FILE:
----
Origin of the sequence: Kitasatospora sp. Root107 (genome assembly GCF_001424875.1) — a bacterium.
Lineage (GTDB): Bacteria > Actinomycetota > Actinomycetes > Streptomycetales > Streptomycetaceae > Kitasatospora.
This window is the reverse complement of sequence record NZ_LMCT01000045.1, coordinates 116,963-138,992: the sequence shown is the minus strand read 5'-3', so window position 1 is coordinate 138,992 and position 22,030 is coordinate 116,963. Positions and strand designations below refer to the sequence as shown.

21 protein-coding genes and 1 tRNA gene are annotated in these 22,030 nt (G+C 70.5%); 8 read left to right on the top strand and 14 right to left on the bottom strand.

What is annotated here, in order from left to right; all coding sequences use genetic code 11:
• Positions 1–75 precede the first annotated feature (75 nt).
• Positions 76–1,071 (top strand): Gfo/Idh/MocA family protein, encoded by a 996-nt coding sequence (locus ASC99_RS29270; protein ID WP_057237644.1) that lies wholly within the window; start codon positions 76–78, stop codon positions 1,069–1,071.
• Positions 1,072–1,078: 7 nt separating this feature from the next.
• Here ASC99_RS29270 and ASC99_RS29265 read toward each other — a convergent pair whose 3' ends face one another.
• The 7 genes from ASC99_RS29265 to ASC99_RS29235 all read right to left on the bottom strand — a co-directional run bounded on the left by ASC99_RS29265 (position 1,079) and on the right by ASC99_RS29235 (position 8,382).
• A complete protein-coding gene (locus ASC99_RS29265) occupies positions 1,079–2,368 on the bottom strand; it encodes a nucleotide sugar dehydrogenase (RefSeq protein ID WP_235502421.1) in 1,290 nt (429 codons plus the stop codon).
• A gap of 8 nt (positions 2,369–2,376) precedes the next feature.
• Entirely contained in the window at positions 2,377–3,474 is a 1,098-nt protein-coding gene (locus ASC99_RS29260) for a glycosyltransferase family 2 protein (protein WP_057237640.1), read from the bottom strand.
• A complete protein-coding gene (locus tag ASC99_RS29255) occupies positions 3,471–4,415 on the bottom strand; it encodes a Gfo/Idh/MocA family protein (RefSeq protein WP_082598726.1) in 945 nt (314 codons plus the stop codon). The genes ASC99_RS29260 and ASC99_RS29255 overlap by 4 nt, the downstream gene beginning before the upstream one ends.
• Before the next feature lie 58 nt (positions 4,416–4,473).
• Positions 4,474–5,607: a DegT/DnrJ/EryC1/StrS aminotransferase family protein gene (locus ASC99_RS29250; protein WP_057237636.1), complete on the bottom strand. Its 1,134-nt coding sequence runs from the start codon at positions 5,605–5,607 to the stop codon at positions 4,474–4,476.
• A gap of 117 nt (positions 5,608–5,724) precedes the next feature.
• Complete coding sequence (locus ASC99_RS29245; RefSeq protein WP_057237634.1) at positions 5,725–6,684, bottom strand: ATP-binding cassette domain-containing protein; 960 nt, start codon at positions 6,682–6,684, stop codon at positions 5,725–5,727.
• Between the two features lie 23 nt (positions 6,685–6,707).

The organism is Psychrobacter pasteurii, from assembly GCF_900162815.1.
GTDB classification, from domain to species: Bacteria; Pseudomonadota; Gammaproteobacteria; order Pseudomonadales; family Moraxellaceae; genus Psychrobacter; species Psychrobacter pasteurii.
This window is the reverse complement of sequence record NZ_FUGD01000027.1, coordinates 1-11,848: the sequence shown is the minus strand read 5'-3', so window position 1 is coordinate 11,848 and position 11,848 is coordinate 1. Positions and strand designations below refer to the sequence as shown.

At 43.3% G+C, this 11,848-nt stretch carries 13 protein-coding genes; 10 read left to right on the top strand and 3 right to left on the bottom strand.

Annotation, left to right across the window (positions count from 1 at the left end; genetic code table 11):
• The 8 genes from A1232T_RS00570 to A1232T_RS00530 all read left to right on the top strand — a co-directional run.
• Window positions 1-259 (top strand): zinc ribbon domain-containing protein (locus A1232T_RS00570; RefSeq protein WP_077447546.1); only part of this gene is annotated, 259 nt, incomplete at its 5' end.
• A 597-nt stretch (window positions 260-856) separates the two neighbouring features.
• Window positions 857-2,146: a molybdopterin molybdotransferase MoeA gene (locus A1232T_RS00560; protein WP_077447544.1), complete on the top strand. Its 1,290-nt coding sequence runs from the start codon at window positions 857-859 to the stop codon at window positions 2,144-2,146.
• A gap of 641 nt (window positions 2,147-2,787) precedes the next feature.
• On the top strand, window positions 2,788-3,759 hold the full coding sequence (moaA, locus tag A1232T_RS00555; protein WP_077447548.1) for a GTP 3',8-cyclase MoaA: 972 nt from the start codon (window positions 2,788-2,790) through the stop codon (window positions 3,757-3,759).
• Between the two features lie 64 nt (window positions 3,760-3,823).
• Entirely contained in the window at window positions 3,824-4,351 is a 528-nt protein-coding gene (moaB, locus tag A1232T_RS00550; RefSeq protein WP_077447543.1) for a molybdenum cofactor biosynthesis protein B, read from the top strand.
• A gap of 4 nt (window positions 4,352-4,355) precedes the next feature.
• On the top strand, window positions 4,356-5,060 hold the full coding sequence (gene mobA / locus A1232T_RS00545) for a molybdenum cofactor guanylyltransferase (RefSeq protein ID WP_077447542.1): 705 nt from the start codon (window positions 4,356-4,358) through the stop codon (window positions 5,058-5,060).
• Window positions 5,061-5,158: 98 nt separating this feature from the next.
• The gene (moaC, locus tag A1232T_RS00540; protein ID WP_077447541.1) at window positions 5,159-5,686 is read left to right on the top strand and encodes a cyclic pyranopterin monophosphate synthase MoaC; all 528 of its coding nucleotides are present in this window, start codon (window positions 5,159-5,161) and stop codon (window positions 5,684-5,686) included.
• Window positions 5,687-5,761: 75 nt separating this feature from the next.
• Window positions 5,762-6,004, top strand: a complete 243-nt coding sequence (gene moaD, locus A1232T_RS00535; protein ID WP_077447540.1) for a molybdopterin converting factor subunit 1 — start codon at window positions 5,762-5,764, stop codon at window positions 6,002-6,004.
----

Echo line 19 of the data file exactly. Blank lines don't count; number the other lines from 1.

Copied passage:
• Between the two features lie 23 nt (positions 6,685–6,707).